Australian TV drama spend falls 13 per cent: Screen Australia

30 October, 2015 by Brian Karlovsky

Australian TV drama expenditure has fallen 13 per cent despite total expenditure on drama hitting $837 million – just one per cent down on last year's record high.

That's according to the 2014/15 Screen Australia Drama Report which tracks production activity in film, television and online.

Advertisement

The Drama Report data is in its 25th year and monitors the health of the industry through measures of hours, spend and sources of finance.  

TV drama is coming off four years of increased investment, and drama spend and hours are down as broadcasters deal with straightened times and new competitors.

Overall, the 2014/15 Australian TV drama slate comprised 517 hours of programs (47 titles), accounting for expenditure in Australia of $299 million. 

The results were down on last year as the adult TV drama slate fell back from recent record expenditure levels.

Expenditure on children’s TV drama increased, although hours decreased. 

The 2014/15 Australian children’s drama slate comprised 116 hours of programs with total budgets of $95 million and Australian expenditure of $64 million. 

The adult TV drama slate comprised 34 titles (401 hours) with budgets totalling $238 million and expenditure in Australia of $235 million.

All measures were down on last year and the five-year averages.

The sector has seen a gradual decline in total hours combined with four years of increased investment in TV drama for adults by all broadcasters. 

With the contraction of production across all measures this year, the number of hours produced dipped to the lowest since 2005/06. 

Total budgets and expenditure were similar to 2009/10, prior to the elevated results of recent years.

Production trends in recent years have seen a move away from longer-run series and serials toward shorter-form series and mini-series.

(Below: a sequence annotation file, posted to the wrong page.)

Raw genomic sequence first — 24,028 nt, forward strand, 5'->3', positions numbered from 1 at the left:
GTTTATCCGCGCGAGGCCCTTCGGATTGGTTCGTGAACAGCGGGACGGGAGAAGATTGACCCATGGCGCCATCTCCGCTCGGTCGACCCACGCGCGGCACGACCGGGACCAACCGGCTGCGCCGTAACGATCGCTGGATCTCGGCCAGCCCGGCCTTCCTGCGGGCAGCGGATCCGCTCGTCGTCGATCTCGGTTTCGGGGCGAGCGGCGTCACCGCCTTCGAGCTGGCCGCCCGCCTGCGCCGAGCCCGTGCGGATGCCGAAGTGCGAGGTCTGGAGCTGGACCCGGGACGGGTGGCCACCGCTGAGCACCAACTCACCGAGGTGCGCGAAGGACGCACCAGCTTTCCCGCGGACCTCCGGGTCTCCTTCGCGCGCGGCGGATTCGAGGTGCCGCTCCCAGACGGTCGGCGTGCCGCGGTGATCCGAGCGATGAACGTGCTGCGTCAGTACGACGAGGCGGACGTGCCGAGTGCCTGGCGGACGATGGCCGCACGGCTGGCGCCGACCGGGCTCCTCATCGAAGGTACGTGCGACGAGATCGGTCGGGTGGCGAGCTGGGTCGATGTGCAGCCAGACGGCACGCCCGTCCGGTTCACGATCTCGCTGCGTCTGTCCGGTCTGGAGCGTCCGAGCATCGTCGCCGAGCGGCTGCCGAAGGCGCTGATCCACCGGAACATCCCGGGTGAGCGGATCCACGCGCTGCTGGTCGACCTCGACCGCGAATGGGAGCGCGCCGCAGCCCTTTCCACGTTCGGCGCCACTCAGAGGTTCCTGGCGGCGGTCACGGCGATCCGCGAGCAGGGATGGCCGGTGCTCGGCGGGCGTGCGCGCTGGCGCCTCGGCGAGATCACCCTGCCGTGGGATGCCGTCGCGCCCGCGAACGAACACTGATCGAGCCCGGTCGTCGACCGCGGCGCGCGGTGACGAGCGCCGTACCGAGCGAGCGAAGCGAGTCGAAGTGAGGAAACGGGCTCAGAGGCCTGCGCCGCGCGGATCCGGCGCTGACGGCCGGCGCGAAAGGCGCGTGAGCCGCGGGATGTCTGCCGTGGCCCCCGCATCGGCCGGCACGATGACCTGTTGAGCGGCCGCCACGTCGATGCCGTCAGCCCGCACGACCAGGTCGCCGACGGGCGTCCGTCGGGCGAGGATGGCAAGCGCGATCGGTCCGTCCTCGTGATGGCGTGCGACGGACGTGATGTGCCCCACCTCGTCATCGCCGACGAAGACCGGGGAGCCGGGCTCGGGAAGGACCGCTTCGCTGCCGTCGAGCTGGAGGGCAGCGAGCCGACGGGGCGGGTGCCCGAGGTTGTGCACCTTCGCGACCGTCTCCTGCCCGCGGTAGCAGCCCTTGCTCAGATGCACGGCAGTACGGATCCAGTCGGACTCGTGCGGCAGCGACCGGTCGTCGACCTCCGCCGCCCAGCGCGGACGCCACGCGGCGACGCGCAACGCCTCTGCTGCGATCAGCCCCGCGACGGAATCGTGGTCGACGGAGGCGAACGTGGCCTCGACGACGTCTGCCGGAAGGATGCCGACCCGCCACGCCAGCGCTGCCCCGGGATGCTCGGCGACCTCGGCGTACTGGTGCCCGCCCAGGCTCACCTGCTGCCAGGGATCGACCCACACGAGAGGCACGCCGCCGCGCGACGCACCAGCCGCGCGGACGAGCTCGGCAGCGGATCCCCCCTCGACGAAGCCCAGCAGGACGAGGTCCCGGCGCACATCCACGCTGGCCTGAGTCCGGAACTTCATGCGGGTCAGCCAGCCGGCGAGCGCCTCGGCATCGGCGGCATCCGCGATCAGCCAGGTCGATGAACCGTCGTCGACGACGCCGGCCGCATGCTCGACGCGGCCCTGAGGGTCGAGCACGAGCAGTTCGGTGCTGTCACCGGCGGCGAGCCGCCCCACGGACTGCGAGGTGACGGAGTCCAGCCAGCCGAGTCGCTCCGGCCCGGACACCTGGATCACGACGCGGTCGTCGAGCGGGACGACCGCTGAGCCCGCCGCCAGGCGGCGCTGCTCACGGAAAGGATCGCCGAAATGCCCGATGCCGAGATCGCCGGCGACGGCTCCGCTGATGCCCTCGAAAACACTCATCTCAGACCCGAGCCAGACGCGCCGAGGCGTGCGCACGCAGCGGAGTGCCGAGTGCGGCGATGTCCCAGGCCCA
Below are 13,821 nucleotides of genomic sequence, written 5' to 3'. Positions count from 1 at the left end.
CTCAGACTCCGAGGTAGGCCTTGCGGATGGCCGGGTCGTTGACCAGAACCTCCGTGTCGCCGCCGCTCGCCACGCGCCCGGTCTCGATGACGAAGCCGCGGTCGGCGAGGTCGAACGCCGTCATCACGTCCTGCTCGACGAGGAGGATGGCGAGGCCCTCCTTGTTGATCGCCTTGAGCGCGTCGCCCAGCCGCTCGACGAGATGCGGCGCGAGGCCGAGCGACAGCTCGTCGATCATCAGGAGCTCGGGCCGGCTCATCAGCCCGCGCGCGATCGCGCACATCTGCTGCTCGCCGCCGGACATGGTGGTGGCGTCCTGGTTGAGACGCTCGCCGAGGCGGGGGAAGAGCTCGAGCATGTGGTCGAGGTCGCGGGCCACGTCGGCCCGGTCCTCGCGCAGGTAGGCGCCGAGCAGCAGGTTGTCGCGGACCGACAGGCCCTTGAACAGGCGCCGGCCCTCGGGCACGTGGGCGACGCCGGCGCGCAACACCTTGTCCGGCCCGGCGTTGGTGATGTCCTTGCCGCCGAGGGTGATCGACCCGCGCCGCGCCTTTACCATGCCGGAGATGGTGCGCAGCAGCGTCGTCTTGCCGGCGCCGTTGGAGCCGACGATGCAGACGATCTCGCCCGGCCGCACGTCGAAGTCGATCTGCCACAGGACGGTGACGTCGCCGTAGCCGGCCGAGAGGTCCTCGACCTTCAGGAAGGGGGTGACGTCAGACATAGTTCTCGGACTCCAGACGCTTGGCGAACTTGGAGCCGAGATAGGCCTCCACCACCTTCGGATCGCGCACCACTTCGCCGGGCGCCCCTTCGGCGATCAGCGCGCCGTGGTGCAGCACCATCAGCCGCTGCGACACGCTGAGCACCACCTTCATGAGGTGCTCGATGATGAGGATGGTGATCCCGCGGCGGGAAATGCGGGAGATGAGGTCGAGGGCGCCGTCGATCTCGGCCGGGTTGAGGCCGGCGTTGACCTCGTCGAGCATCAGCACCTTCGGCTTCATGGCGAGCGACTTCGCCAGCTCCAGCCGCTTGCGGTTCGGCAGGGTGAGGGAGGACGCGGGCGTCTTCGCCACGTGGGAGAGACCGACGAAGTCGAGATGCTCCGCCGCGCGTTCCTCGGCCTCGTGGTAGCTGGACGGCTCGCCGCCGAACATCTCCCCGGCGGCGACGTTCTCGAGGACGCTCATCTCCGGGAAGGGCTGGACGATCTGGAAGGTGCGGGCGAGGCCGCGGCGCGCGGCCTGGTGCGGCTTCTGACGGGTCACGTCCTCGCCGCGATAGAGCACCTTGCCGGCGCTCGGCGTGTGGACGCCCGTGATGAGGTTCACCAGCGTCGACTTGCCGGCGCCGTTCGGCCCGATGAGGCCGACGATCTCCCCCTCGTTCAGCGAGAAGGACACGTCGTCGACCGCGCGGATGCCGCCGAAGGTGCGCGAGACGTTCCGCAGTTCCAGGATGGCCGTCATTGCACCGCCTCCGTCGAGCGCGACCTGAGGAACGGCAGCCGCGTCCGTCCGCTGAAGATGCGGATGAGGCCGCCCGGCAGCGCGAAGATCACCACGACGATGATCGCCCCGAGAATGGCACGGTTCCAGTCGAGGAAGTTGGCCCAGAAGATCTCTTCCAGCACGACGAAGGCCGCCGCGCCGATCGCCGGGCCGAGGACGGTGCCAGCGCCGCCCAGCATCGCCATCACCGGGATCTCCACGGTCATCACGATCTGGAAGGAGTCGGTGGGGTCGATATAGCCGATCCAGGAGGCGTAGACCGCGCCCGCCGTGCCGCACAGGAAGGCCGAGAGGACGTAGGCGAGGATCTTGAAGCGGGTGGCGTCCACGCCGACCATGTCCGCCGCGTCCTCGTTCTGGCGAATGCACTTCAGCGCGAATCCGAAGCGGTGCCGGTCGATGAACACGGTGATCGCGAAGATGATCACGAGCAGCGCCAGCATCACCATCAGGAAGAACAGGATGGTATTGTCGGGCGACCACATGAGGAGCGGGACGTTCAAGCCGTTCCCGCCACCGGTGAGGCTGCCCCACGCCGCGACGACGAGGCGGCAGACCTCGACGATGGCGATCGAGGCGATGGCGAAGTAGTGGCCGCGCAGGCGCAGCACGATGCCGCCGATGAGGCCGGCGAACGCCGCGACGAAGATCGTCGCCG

The commercial free-to-air broadcasters remain the largest financiers of TV drama, even though their contribution reduced this year.

Overall, the Seven and Ten networks continued to account for the lion’s share of adult TV drama hours produced, principally due to

their flagship serials, Home and Away and Neighbours. 

Production for the ABC continued to be strong this year, increasing even further after three years of solid production levels, following a boost to finance available for drama as part of the public broadcaster’s 2009–12 three-year funding agreement. 

As a result the ABC has accounted for the largest share of total budgets of any single broadcaster since 2011/12.

The Seven Network remained the highest financial contributor to the adult slate from a single broadcaster, followed by the ABC and Foxtel.

Subscription television had a strong year with The Kettering Incident, Open Slather and a third season of A Place to Call Home (licenced from the Seven Network last year).

Subscription television finance also had its highest recorded contribution to the TV drama slate. 

The introduction of video-on-demand (VOD) services has also brought a growing volume of professionally-produced drama content being made for release online.

This year’s titles are Fresh Blood Pilot Season (ABC iview), No Activity, Plonk series 2 (both Stan) and SBS Comedy Runway (SBS ON DEMAND).

Titles that are 60 minutes or more in total and made for Catch-up or Subscription VOD are captured for the first time in the data of Screen Australia report.

However, direct government investment continued to underpin a large proportion of the slate, with Screen Australia alone contributing $21 million to supporting 47 per cent of all TV drama titles.

Screen Australia chief executive Graeme Mason said Australian TV drama was hugely popular.

"We’re seeing fantastic audiences for programs like Catching Milat, Peter Allen: Not the Boy Next Door and House of Hancock” said Mason.

“It is, however, very expensive to produce, especially when weighed up against the cost of cheap American imports.

With much more competition in the SVOD environment further fragmenting audiences, government incentives to produce local content will be more important than ever, Mason said. 

"Support for Australian stories is crucial to maintaining the great cultural dividends we’re seeing for audiences across all platforms,” he said.